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ERIC Number: EJ1035349
Record Type: Journal
Publication Date: 2014
Pages: 7
Abstractor: ERIC
Reference Count: 8
ISSN: ISSN-1740-4622
Accommodating Twitter: Communication Accommodation Theory and Classroom Interactions
Parcha, Joshua M.
Communication Teacher, v28 n4 p229-235 2014
Research finds that student effectiveness can be related to how well a student interacts and communicates in the classroom, supporting the notion that student-student interaction is important (Frymier, 2005; Poulou, 2009). According to Sidelinger and Booth-Butterfield (2010), student-student connectedness (defined as "a supportive and cooperative communication environment"; Dwyer et al., 2004, p. 267) influences the academic success of students. Additionally, students who engage in interaction are also more likely to engage in course material. For example, Myers and Bryant (2002) found that there is a positive relationship between students' interactional involvement and the effectiveness of the course content; students were more motivated to learn the course content when they reported being more involved in classroom interactions. While encouraging student-student connectedness inside the classroom is difficult enough for an instructor, obtaining student-student interaction outside the classroom can present an even greater challenge. Communication outside of the classroom is rarely centered on classroom material, and students must adjust their communication before interacting with one another about course content. Communication accommodation theory (CAT) examines communication adjustments that happen when people interact, and can be broken down into two parts: convergence and divergence (Giles, Mulac, Bradac, & Johnson, 1987). Convergence happens when people emphasize similarities in their communication in order to identify with one another. Divergence is the complete opposite: people emphasize the differences associated with their counterparts. The goal of the activity described in this article is to encourage students to engage in convergent communication inside and outside of the classroom. This two-to four-week unit activity aims to enhance student-student interaction, both inside and outside of the classroom, in order to improve the overall classroom communication.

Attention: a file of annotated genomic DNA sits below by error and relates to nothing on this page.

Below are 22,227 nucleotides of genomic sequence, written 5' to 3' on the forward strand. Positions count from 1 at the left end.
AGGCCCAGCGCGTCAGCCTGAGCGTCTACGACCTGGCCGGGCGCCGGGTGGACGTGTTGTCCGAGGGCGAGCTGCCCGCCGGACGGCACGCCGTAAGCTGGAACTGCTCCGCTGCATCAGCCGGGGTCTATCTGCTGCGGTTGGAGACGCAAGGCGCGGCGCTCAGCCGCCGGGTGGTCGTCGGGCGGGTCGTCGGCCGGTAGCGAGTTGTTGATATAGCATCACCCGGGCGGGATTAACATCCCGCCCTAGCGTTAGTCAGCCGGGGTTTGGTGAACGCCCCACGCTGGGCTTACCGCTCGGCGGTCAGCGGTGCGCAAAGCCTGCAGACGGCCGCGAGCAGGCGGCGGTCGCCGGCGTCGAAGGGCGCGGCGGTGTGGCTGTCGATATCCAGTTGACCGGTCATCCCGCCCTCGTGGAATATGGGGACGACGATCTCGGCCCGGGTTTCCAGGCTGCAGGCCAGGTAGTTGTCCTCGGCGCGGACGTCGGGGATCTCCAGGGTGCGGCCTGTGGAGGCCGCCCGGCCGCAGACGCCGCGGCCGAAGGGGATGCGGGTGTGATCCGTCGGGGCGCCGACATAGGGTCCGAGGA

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Publication Type: Journal Articles; Reports - Descriptive
Education Level: Higher Education; Postsecondary Education
Audience: N/A
Language: English
Sponsor: N/A
Authoring Institution: N/A